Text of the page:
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United States Court of Appeals For the First Circuit Nos. 20-1042, 20-1095 UNITED STATES OF AMERICA, Appellee, v. DONNA L. SACCOCCIA; VINCENT HURLEY, Defendants, Appellants. APPEALS FROM THE UNITED STATES DISTRICT COURT FOR THE DISTRICT OF RHODE ISLAND [Hon. William E. Smith, U.S. District Judge] Before Lynch, Lipez, and Barron, Circuit Judges. J. Allen Roth, Esq. for appellants. Zachary A. Cunha, Assistant United States Attorney, with whom Aaron L. Weisman, United States Attorney, was on brief, for appellee. June 10, 2021 LIPEZ, Circuit Judge. Donna Saccoccia and her brother, Vincent Hurley, were convicted in 1993 for their role in a money laundering conspiracy Saccoccia.1 controlled by Donna's husband Stephen Donna and Hurley appeal the district court's denial of Donna's Petition for a Writ of Error Coram Nobis, a petition that Hurley sought to adopt, seeking vacatur of a forfeiture judgment of conspiracy.2 approximately $136,000,000 in proceeds from the Donna and Hurley contend that the Supreme Court's decision in Honeycutt v. United States, 137 S. Ct. 1626 (2017), should be applied retroactively to invalidate the forfeiture judgments against them. We recently rejected Stephen's attempt to apply Honeycutt retroactively to vacate the forfeiture judgment against him. Saccoccia v. United States (Stephen's Honeycutt Appeal), 955 F.3d 171 (1st Cir. 2020). We reject the efforts of Donna on essentially the same grounds applicable to Stephen. We reject the efforts of Hurley on different grounds. Because Donna and Stephen Saccoccia share the same last name, we refer to them by their first names for clarity. 1 Technically, the district court denied Hurley's motion to adopt Donna's petition when it denied Donna's petition. The court clarified, however, that it assumed Hurley adopted all of Donna's substantive arguments and addressed the application of those arguments to Hurley in denying both the petition and the motion. 2 - 2 - I. The facts of this case are fully set forth in our several opinions affirming forfeiture appellants' judgments Honeycutt Appeal. on direct convictions, appeal as sentences, well as and Stephen's See United States v. Hurley (Appellants' Direct Appeal), 63 F.3d 1 (1st Cir. 1995); United States v. Saccoccia (Stephen's Direct Appeal), 58 F.3d 754 (1st Cir. 1995); United States v. Saccoccia (Defendants' Forfeiture Order), 823 F. Supp. 994 (D.R.I. 1993). Here, we restate only those facts necessary to address the issues raised in Donna and Hurley's petition. A. The Money Laundering Conspiracy Prior to 1992, Stephen owned and operated a network of precious metals ("Saccoccia businesses, Coin") in including Rhode Island, Saccoccia Trend Coin Precious Company Metals ("Trend") in New York and Rhode Island, and two similar companies in California. Appellants' Direct Appeal, 63 F.3d at 6. Beginning in the late 1980s, Stephen laundered drug money on behalf of a Colombian drug cartel through his businesses. Id. Upon receiving funds from a cartel courier, "in accordance with instructions received from [Stephen] or his wife, Donna," associates of Stephen would purchase money orders, gold, or cashier checks, most of which were payable to a Trend account at Citizens Bank jointly owned by Stephen and Donna, and then the Saccoccias would wire the funds to - 3 - foreign bank accounts. Stephen's Direct Appeal, 58 F.3d at 762; see also Appellants' Direct Appeal, 63 F.3d at 6-7. B. Trial and Sentencing In 1991, a federal grand jury returned an indictment charging Stephen, conspiracy under Donna, the Hurley, and Racketeer several associates Influenced and with Corrupt Organizations ("RICO") Act, 18 U.S.C. § 1962(d), as well as several substantive offenses.3 All defendants participation in a RICO conspiracy. were convicted of Donna was also convicted of thirteen counts of money laundering, in violation of 18 U.S.C. § 1956, and forty-seven counts of unlawful transactions, in violation of 18 U.S.C. § 1957. She was sentenced to fourteen years in prison followed by two years of supervised release. Appellants' Direct Appeal, 63 F.3d at 7. structuring transactions to Hurley was convicted of one count of evade reporting requirements, in violation of 31 U.S.C. § 5324(3), and one count of interstate travel in aid of racketeering, in violation of 18 U.S.C. § 1952, and was sentenced to eighteen years in prison followed by three years of supervised release.4 Appellants' Direct Appeal, 63 F.3d Stephen was tried separately "due to the illness of his counsel." Appellants' Direct Appeal, 63 F.3d at 6. 3 Stephen was convicted of one count of conspiracy under RICO, thirty-six counts of engaging in monetary transactions with criminally derived property, in violation of 18 U.S.C. § 1957, thirteen counts of money laundering, in violation of 18 U.S.C. § 1956, and four counts of violating the Travel Act, 18 U.S.C. § 1952. Stephen's Honeycutt Appeal, 955 F.3d at 173. He was 4 - 4 - at 7. The jury, by special verdict, also imposed a forfeiture judgment on Hurley in the amount of $136,344,231.86. No other defendants elected to have the jury Id. at 20. decide their forfeiture liability, thereby leaving that determination to the district court. C. Donna's Role in the Conspiracy We husband have [Stephen] operation."5 previously in most Id. at 7. stated aspects that of the Donna "assisted [money her laundering] She "relayed his instructions to the others [involved in the conspiracy]." Id. Stephen and Donna wired over $136 million out of the jointly owned Trend account to an assortment of foreign banks.6 Defendants' Forfeiture Order, 823 sentenced to 660 years in prison. F.3d at 762. 5 Stephen's Direct Appeal, 58 Appellants do not challenge the underlying facts. There is some confusion in the record as to whether the full $136 million was wired to foreign accounts from the Trend account or whether a portion was wired from other accounts. On direct appeal, we stated that "[the Saccoccias] wired over $136 million to foreign bank accounts primarily in Colombia" but that only approximately "$97 million of th[at] amount was wired from the Trend account." Appellants' Direct Appeal, 63 F.3d at 7. That statement contradicts the district court's finding in affirming Donna's forfeiture judgment that the full $136 million was wired out of the jointly controlled Trend account. Defendants' Forfeiture Order, 823 F. Supp. at 999 ("Between January 1, 1990 and April 2, 1991, Stephen and Donna Saccoccia wired $136,344,231.86 from Trend's account at Citizens to various Colombian and other foreign bank accounts . . . thereby completing the money laundering cycle."). On appeal in this case, the government relies on the district court's finding to contend that the full $136 million was wired from the Trend account. Appellants do not challenge that conclusion or otherwise argue that the result 6 - 5 - F. Supp. at 999; see also Stephen's Direct Appeal, 58 F.3d at 76263. Donna also "helped count money, [] personally authorized the wire transfer of more than $38 million from the Trend account to foreign bank accounts," Appellants' Direct Appeal, 63 F.3d at 11, and "caused phony invoices to be issued," Defendants' Forfeiture Order, 823 F. Supp. at 998. At sentencing, the district court found it "extremely difficult" to characterize Donna's role in the conspiracy. On the one hand, the court found that Donna was "involved in almost the entire spectrum of money-laundering activities that were engaged in by the conspiracy." She "helped count money," "helped keep the books," and "wired laundered money out of the country." The court concluded role that, significant. given those activities, "[Donna's] was It may not [have] be[en] major but it can hardly be characterized as minimal." The court clarified, however, that it viewed Donna as "appreciably less culpable than some of the other defendants." It emphasized that she "performed tasks that were primarily clerical and ministerial relatively in narrow Stephen Saccoccia." nature" and and explicit that she "acted instructions pursuant principally to from The court concluded that Donna "exercised would be different if we were to assume some portion of the $136 million was transferred from another account. Given that failure, we proceed on the assumption that the full $136 million was transferred out of the Trend account. - 6 - very little discretion and . . . exerted no authority over others." The court also recognized the unique influence Stephen had over Donna as her husband but concluded it was "disingenuous at best" to suggest that Donna did not know that her actions were illegal. Ultimately, the court concluded that Donna's level of culpability was "somewhat below th[e] level [of the conspiracy's lieutenants] and . . . somewhat [others the conspiracy]." in above The the level court occupied viewed by Donna's participation "in terms of the entire one hundred thirty-seven million dollar conspiracy," and concluded that she was a "smaller fish in a larger pond than she would [have] be[en] if her responsibility were calculated on the basis of a lesser amount." D. Hurley's Role in the Conspiracy At sentencing, the district court concluded that Hurley "st[ood] a little higher in the pecking order than some of the other defendants."7 The court found that Hurley "pretty much ran [Saccoccia Coin] and [] had a closer relationship with the true leader of th[e] organization, Stephen Saccoccia, than others did," which the court speculated was an "unfortunate incident of marriage," referring to the fact that Hurley is Stephen's brotherin-law. The court emphasized Hurley's lengthy participation in the conspiracy and concluded that he was "involved in more facets When sentencing Donna, the court classified Hurley as a lieutenant. 7 - 7 - of th[e] organization" than his codefendants, because he "went to New York on several occasions, both to count money and help pick it up. [He was] not just a courier like some of the other defendants were." The court recognized, however, that the primary reason Hurley was facing a high offense level was "the amount of money for which [he] ha[d] been held responsible." The Court explained that Hurley "did not have a large stake in th[at] money or the profits made from [it]." The court concluded that it was "pretty clear" that "most of that money went to one person and one person only and that was Stephen Saccoccia." E. The Forfeiture Judgments Shortly forfeiture after judgment sentencing, against each the government defendant pursuant sought to a the forfeiture provision of the RICO statute, 18 U.S.C. § 1963(a), arguing that "each defendant should forfeit . . . $136,344,231.86, which the government [argued was] the amount 'constituting or derived from [the] proceeds' obtained by the defendants from racketeering activity." Defendants' Forfeiture Order, 823 F. Supp. at 1000. The district court initially stated that each defendant was required to forfeit only property obtained indirectly" by that defendant pursuant to § 1963(a). "directly or Id. at 1004. It clarified, however, that "it is well established that, for - 8 - sentencing purposes, a defendant is accountable for the acts of co-conspirators of the conspiracy and were reasonably foreseeable by the defendant." Id. at 1004. that were committed in furtherance Indeed, the Guidelines "expressly require that . . . adjustments for specific offense characteristics be determined on the basis of 'all reasonably foreseeable acts and omissions of others in activity.'" furtherance Id. of the jointly undertaken criminal In a money laundering conspiracy, the court reasoned, "one of the specific offense characteristic adjustments is a function of the amount of money involved" and is therefore calculated for each defendant by "includ[ing] the reasonably foreseeable amounts laundered by co-conspirators in furtherance of the conspiracy." Id. Criminal forfeiture, the court explained, "is a form of punishment" and, hence, "it follows that the same principles of sentencing accountability should apply." the court concluded that, for purposes Id. of For that reason, § 1963(a)(3), "a defendant should be deemed to have 'obtained' amounts 'obtained' by co-conspirators in furtherance of the conspiracy to the extent that receipt of those amounts was reasonably foreseeable." Id. Applying those principles, the court concluded that several of the low-level participants in the conspiracy had limited perceptions of the amounts of money being laundered and, hence, could have reasonably foreseen only a percentage of the total - 9 - forfeitable amount. Id. at 1006. As for Donna and Hurley, the court concluded that they both "reasonably could have foreseen the receipt of $136,344,231.86 in proceeds," reflecting the total amount laundered. Id. In support of that conclusion, the court explained that the evidence "establishe[d] that the Saccoccias' activities spanned operation from laundered proceeds participated the entire receiving back directly spectrum of the to Colombia." in most cash facets of in the New York Id. of conspiracy's to wiring Hurley the overall "also scheme including collecting cash from couriers, transporting it to Rhode Island, counting it and dividing it into smaller lots so that it could be taken to banks to purchase cashier's checks." Id. On direct appeal, this court affirmed the convictions, sentences, and forfeiture judgments of Stephen, Donna, and Hurley. Appellants' Direct Appeal, 63 F.3d at 21-24; Stephen's Direct Appeal, 58 F.3d at 782-86. As to forfeiture, we relied on the reasoning of the district court and concluded that a defendant may be held liable for "funds obtained by other members of the conspiracy . . . only to the extent that [those funds] were reasonably foreseeable to the particular defendant." Appellants' Direct Appeal, 63 F.3d at 22. F. Honeycutt and Stephen's Honeycutt Appeal In 2018, more than twenty years after his forfeiture judgment became final, Stephen sought its vacatur based on the - 10 - Supreme Court's 2017 decision in Honeycutt. Appeal, 955 F.3d at 172. In Stephen's Honeycutt Honeycutt, the Supreme Court considered whether a "defendant may be held jointly and severally liable for property that his co-conspirator derived from the crime but that the defendant himself did not acquire." 1630. 137 S. Ct. at Honeycutt involved a conspiracy to sell an "iodine-based water-purification product," which can be used to manufacture methamphetamine, from a hardware store at which the defendant, Honeycutt, managed sales and inventory. Id. The government sought a forfeiture judgment against Honeycutt for the amount of the conspiracy profits outstanding after his co-conspirator's forfeiture payment pursuant to 21 U.S.C. § 853(a), which governs forfeiture of the proceeds derived from drug crimes. Id. at 1631. The district court declined to enter a forfeiture judgment because Honeycutt was a salaried employee who had "no controlling interest in the store" and "did not stand to benefit personally" from the conspiracy. Id. The Sixth Circuit reversed, holding that the defendant, as a co-conspirator, was "jointly and severally liable for the proceeds of the conspiracy." Id. (quoting United States v. Honeycutt, 816 F.3d 362, 380 (6th Cir. 2016)). The Supreme Court reversed the decision of the Sixth Circuit. Id. at 1635. It held that a defendant could not be ordered to forfeit property pursuant to § 853(a) based on a theory of joint and several liability where he never "actually acquired - 11 - [the property] as a result of the crime." Id. at 1635. It reasoned that § 853(a) limits forfeiture to "property the defendant himself obtained," which precludes joint and several liability for all coconspirators. Id. at 1633. Hence, the Court concluded, because Honeycutt never obtained the tainted property as a result of the crime, he could not be ordered to forfeit that property under § 853(a). Id. at 1635. Relying on Honeycutt, Stephen filed a complaint in federal district court seeking relief under various procedural mechanisms, including 28 U.S.C. § 1355,8 writs of coram nobis, audita querela,9 and mandamus, return of property pursuant to Fed. R. Crim. P. 41(g), and declaratory and injunctive relief pursuant to 28 U.S.C. §§ 2201, 2202. at 173-74. Stephen's Honeycutt Appeal, 955 F.3d. The government moved to dismiss for lack of subject matter jurisdiction pursuant to Fed. R. Civ. P. 12(b)(1), and for failure to state a claim upon which relief could be granted Pursuant to 18 U.S.C. § 1355(a), the "district courts shall have original jurisdiction . . . of any action or proceeding for the recovery or enforcement of any fine, penalty, or forfeiture . . . incurred under any Act of Congress." 8 Audita querela is "[t]he name of a common law writ constituting the initial process in an action brought by a judgment defendant to obtain relief against the consequences of the judgment on account of some matter of defense or discharge arising since its rendition and which could not be taken advantage of otherwise," United States v. Holder, 936 F.2d 1, 2 (1st Cir. 1991) (quoting Audita Querela, Black's Law Dictionary 120 (5th ed. 1979)), and was "expressly abolished by amendments to Fed. R. Civ. P. 60(b), effective in 1948," id. 9 - 12 - pursuant Fed. R. Civ. P. 12(b)(6). Id. at 174. The district court granted the government's motion, based on its conclusion that Stephen failed to identify a procedural avenue for relief and did not reach the Honeycutt issue. We grounds, affirmed concluding the that Id. district even if court, but on different Stephen had identified a procedural route for relief, which we did not decide, Honeycutt did not require vacatur of his forfeiture judgment. 76. Stephen, we Honeycutt's holding: explained, neglected a Id. at 175- "critical part of that any bar against joint and several co- conspirator liability articulated there applies only to defendants who did not actually possess or control the funds at issue." at 175. Id. Stephen failed to proffer any facts that contradicted the district court's finding that all the funds involved in the conspiracy passed through a bank account that he controlled. Id. We concluded that there was ample evidence in the record that Stephen obtained the proceeds of the scheme and, therefore, even if Honeycutt applied and Stephen could identify a proper procedural mechanism to support its application, he failed to demonstrate that his conduct fell within Honeycutt's ambit such that it would require vacatur of his forfeiture judgment. G. Id. at 175-76. The District Court's Decision in this Case Similarly seeking to apply Honeycutt to vacate her forfeiture judgment, Donna filed a "Petition for Writ of Error - 13 - Coram Nobis to Vacate Forfeiture Judgment and Motion for Refund," pursuant to 28 U.S.C. §§ 1355, 1651(a). Shortly thereafter, Hurley filed a motion seeking to adopt the arguments in Donna's petition. Taking an approach similar to ours in rejecting Stephen's Honeycutt arguments, the district court assumed that the writ of coram nobis is a proper procedural vehicle, that the holding of Honeycutt applies to the statutes at issue in this case, and that Honeycutt applies retroactively, appellants' claims fail on their substance. and concluded that The court explained that the sentencing judge found that Donna was "deeply involved in the conspiracy" and that "both Donna and Stephen controlled the account through which the $136,344,231.86 was laundered." With respect to Hurley, the court explained that he "chose to have the jury determine, by special verdict form, that he was liable for the same amount of money." For those reasons, the court concluded that "there is no legal merit to the[] argument that the forfeiture judgments against Donna and [Hurley] should be vacated because they were based on joint and several liability." In any event, the court concluded that the alleged errors were not "fundamental to the underlying convictions," and thus were insufficient to state a plausible claim for coram nobis relief. For the same reasons, the court rejected appellants' motion for refund pursuant to 28 U.S.C. § 1355. - 14 - II. Appellants invite us to decide several issues, including whether coram nobis or 28 U.S.C. § 1355 is a proper procedural vehicle for retroactively Honeycutt the relief applicable applies to in the forfeiture judgments arose. requested, these whether Honeycutt circumstances, statutes under which and is whether appellants' We decline to answer those questions because we conclude, as we did in Stephen's Honeycutt appeal, that even if we resolved those questions in favor of appellants, their claims fail. See Stephen's Honeycutt Appeal, 955 F.3d at 174. Assuming then that coram nobis is a proper procedural mechanism for relief -- without making any judgment as to whether that is the case -- we review the legal conclusions of the district court de novo.10 Appellants contend that their forfeiture judgments must be vacated because the district court found at sentencing that neither appellant was "actually responsible for As noted, appellants also sought relief pursuant to 28 U.S.C. § 1355(a), which provides that the "district courts shall have original jurisdiction . . . of any action or proceeding for the recovery or enforcement of any fine, penalty, or forfeiture, pecuniary or otherwise, incurred under any Act of Congress." We have not yet held whether this general jurisdictional provision provides a cause of action for a defendant to challenge a final criminal forfeiture judgment, and appellants proffer no cases in which a court has similarly held. We need not confront this issue here, however, because we have assumed without deciding that a writ of coram nobis is procedurally proper and we proceed to reject appellants' claims on that basis. If we were to conclude that § 1355 provided an appropriate avenue for relief, we would similarly conclude that appellants lose. 10 - 15 - the $136 million." Donna contends that the district court's statements demonstrate that she was merely a "little fish." Hurley says those statements mean that he was responsible for no more than $50,000. Stephen's Appellants further contend that our affirmance of forfeiture judgment for the full $136 million "necessarily precludes any forfeiture for the same funds against any other person since the Supreme Court found no jurisdiction for 'joint and several' liability forfeiture." As we explained in affirming the district court's denial of Stephen's attempt to apply Honeycutt to vacate his forfeiture judgment, Honeycutt's "bar against joint and several co- conspirator liability . . . applies only to defendants who did not actually possess or control the funds at issue." Honeycutt Appeal, 955 F.3d at 175. Stephen's Thus, where two individuals, each through their own actions "obtain" the funds at issue, each may be held liable for forfeiting the amount of funds he or she personally "obtained." See id.; see also Honeycutt, 137 S. Ct. at 1630, 1635. The government agrees that its total recovery from all defendants is capped at the amount of $136,344,231.36 -- the total amount of tainted proceeds derived from the RICO conspiracy. So long as there is an individualized finding that a defendant "obtained" the tainted proceeds subject to the government's forfeiture claim, the government may, without running afoul of - 16 - Honeycutt, collect the amount of those obtained proceeds11 from that defendant subject to the constraint that the government agrees applies here -- it "can collect [the] $136 million only once." A. Application of Honeycutt to Donna The key question is whether Donna and Hurley each "obtained, directly or indirectly" the proceeds of the conspiracy. See 18 U.S.C. § 1963(a)(3); see also Honeycutt, 137 S. Ct. at 1632. The Supreme Court has explained that "obtained," in the context of § 1963(a), means "'to come into possession of' or to 'get or acquire.'" Honeycutt, 137 S. Ct. at 1632 (quoting Random House Dictionary of the English Language 995 (1966)). We recently clarified in United States v. Cadden that a person "obtains" property for purposes of § 1963(a) "even when the property is merely 'held in custody' before being 'passed along to its true owner.'" 965 F.3d 1, 39 (1st Cir. 2020) (quoting Appellants' Direct Appeal, 63 F.3d at 21). We also explained there that an individual "obtains" all funds that are held, even temporarily, in Because the funds that were originally subject to forfeiture evidently are no longer available -- the $136 million was apparently transferred to foreign bank accounts during the course of the conspiracy -- the government must file a motion for substitute asset forfeiture each time it seeks to collect on the forfeiture judgments against the various defendants in this case. See 18 U.S.C. § 1963(m) ("If any of the [tainted property] . . . cannot be located . . . [or] has been transferred or sold . . . the court shall order the forfeiture of any other property of the defendant up to the value of [the tainted property]."). According to the record, the government has not filed such a motion in over a decade. 11 - 17 - an account jointly owned with another because, as joint owners, both individuals have "'the right to withdraw all the funds' from the account, 'or any portion of them,' and therefore could 'effectively exercise control over the entire interest, or any part of it, and divest totally or partially, the interest of'" the other account owner. Id. (quoting United States v. U.S. Currency, $81,000.00, 189 F.3d 28, 34 (1st Cir. 1999)). Applying straightforward. the rule in Cadden to this case is Donna was a joint owner of the Trend account. As a joint owner, she had control over the account and the right to withdraw and wire funds. Indeed, the district court concluded at sentencing that Donna "personally authorized the wire transfer of more than $38 million from the Trend account to foreign bank accounts." Appellants' Direct Appeal, 63 F.3d at 11. The sentencing court also found that "Stephen and Donna Saccoccia wired $136,344,231.86" from the jointly controlled Trend account to various foreign bank accounts, "thereby completing the money laundering cycle," Defendants' Forfeiture Order, 823 F. Supp. at 999, 1006, rendering that entire amount tainted as proceeds from racketeering activity. findings. Donna does not challenge either of those As we concluded in Cadden, ownership over an account that contains tainted funds, regardless of who originally earned the money or deposited it into - 18 - the account, is "more than sufficient for acquisition purposes" under § 1963(a)(3). Cadden, 965 F.3d at 39. The conclusion that Donna "obtained" the tainted funds in the Trend account is not undermined by the sentencing court's finding that she acted primarily at the behest of Stephen and had a lesser level conspiracy. of culpability in the grand scheme of the Although she may have chosen not to take any action with respect to the Trend account without Stephen's approval, she was nonetheless a joint account owner and, as such, had the legal authority to do so. Moreover, the sentencing court's determination that Donna's role in the conspiracy was minor says nothing about whether she "obtained" the funds of the conspiracy. As we explained in Cadden, her ownership over the account through which the tainted money flowed is enough to demonstrate she obtained the funds for purposes of forfeiture even after Honeycutt. B. Id. at 39. Application of Honeycutt to Hurley Assuming it could reach the merits, the district court denied Hurley's coram nobis petition because it concluded that Hurley's forfeiture judgment could be justified on the basis of the jury's special verdict concluding that the full $136 million in proceeds from the conspiracy was attributable to Hurley. ruling was an error. Although Hurley elected to have That his forfeiture liability decided by the jury, the jury applied the - 19 - pre-Honeycutt standard -- also known as Pinkerton12 liability -that a defendant is liable for funds obtained by his co- conspirators in furtherance of the conspiracy to the extent that receipt of those amounts was reasonably foreseeable. Forfeiture Order, 823 F. Supp. at 999. Defendants' As we have explained, Honeycutt rejects Pinkerton for purposes of forfeiture liability under § 853(a)(1) (and, we are assuming, under § 1963(a)(3)) and instead requires a court to consider whether Hurley "obtained, directly or indirectly" the proceeds of the conspiracy. Honeycutt, 137 S. Ct. at 1634-35. See Hence, Hurley's forfeiture judgment cannot be justified by relying on the jury verdict, and we must ask instead whether he "obtained" the full $136 million, such that any error in relying on the jury verdict was harmless. Hurley's forfeiture liability potentially presents a more complicated picture than that of Donna. Unlike Donna, Hurley did not have an ownership interest in an account through which the entire proceeds of the conspiracy flowed, although he was deeply involved in the conspiracy as a lieutenant. In that sense, he was different from the employee in Honeycutt, compared by the Court to a student who was recruited to distribute marijuana on a college campus for a salary amounting to a mere fraction of a multimillion-dollar criminal conspiracy. Honeycutt, 137 S. Ct. at 1631- 12 Pinkerton v. United States, 328 U.S. 640 (1946). - 20 - 32. Hurley was essentially Stephen's right-hand man. He played a significant role in facilitating racketeering activities by, on several occasions, controlling the transportation, packaging, and funneling of tainted property.13 counting, Such detailed and prolonged involvement demonstrates that Hurley is far from the low-level operative that concerned the Court in Honeycutt. On the other hand, we have not yet defined the parameters of Honeycutt and what constitutes "indirectly obtaining" tainted proceeds. Some courts have held that evidence demonstrating that an individual held a leadership role and was involved in most facets of the conspiracy is sufficient to hold that individual liable for obtaining the tainted proceeds of the conspiracy. See United States v. Cingari, 952 F.3d 1301, 1306 (11th Cir. 2020) (explaining that Honeycutt would not bar liability where the defendant "played a []significant role in the crime, [and] the evidence demonstrated that he personally worked on [a large portion of] fraudulent applications"); United States v. Bangiyev, 359 F. We previously stated that a portion of the tainted funds was deposited into accounts nominally owned by Hurley. Appellants' Direct Appeal, 63 F.3d at 7. Hurley contends that in doing so we erroneously attributed to him the conduct of another coconspirator. Although the record is unclear, there is some support for Hurley's objection; the district court's forfeiture judgment states that it was co-defendant Anthony DeMarco, not Hurley, who nominally controlled several accounts through which tainted funds passed. Defendants' Forfeiture Order, 823 F. Supp. at 999. However, that uncertainty does not affect our rationale for rejecting Hurley's claim for relief. 13 - 21 - Supp. 3d 435, 440 (E.D. Va. 2019) ("Honeycutt bases its reasoning on drawing a distinction between a mastermind who controls the criminal operation and a lower figure who only has access to and control over the smaller amount of tainted property directly in his possession . . . . [L]ower courts have declined to apply Honeycutt in cases where the defendant held a position of control in the criminal operation." (citations omitted)). We need not resolve the issue of whether Hurley is entitled to a more limited forfeiture judgment here, however, because Hurley has waived the issue by failing to provide us with any factual basis to support his argument that he did not obtain the tainted funds either directly or indirectly. alleges that any error in Hurley's The government forfeiture liability determination was harmless because the evidence shows that Hurley obtained the funds by "handling and controlling" the cash, "collecting, packaging, and funneling illicit funds for transfer," "transporting [cash] to Rhode Island, [and] counting and dividing it into smaller lots so that it could be taken to banks to purchase cashier's checks." In response, Hurley fails to point to any evidence in the record explaining why or how his personal role in the conspiracy warrants a reduction in his forfeiture liability despite the fact that he is in the best position to explain the extent of his role. Moreover, he failed to request an evidentiary - 22 - hearing on the issue below.14 Instead, Hurley cherry-picks quotes from his sentencing hearing in an attempt to show that his role in the conspiracy was more limited than the government posits. It is the job of the appellant, not the court, to "ferret out and articulate the record evidence considered material" to a legal theory on appeal. See, e.g., Conto v. Concord Hosp., Inc., 265 F.3d 79, 81 (1st Cir. 2001). Hurley has failed to do so and, hence, the issue of a more limited forfeiture judgment must be deemed waived. See id. at 81-82. Affirmed. Hurley did "request[] that the Government's motion to deny [the] petition without a hearing be denied," but acknowledges that he made no affirmative request for a hearing in response. 14 - 23 -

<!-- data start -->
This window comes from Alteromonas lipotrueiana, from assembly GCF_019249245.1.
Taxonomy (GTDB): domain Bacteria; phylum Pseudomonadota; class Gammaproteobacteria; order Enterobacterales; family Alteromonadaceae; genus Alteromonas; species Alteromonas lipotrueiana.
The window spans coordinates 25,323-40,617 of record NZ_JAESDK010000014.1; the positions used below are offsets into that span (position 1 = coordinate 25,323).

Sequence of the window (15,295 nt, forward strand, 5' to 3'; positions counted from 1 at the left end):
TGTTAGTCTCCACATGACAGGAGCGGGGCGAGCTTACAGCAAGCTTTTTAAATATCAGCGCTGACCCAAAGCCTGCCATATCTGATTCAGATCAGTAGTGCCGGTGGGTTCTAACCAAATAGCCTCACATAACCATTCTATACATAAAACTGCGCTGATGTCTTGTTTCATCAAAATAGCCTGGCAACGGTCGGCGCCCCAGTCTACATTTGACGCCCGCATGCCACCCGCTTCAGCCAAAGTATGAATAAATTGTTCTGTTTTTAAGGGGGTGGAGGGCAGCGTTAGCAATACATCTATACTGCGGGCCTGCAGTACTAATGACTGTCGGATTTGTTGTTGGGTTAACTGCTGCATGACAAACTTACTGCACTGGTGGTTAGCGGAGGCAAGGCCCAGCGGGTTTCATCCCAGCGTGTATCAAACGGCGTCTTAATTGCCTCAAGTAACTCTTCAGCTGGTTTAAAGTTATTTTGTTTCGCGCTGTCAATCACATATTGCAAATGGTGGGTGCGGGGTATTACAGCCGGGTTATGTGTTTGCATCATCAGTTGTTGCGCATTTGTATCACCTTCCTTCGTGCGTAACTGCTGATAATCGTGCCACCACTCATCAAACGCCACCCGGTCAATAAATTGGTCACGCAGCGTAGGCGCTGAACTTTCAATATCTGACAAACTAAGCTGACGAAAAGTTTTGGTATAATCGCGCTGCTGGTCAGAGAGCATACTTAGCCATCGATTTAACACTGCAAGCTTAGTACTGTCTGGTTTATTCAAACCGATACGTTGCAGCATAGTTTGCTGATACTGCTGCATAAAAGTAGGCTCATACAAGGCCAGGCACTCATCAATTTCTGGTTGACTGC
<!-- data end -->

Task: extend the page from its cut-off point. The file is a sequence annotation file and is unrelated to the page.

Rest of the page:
Primary Holding
The First Circuit rejected the efforts of two defendants to retroactively vacate the forfeiture judgment against them, holding that neither defendant was entitled to relief on their claims of error.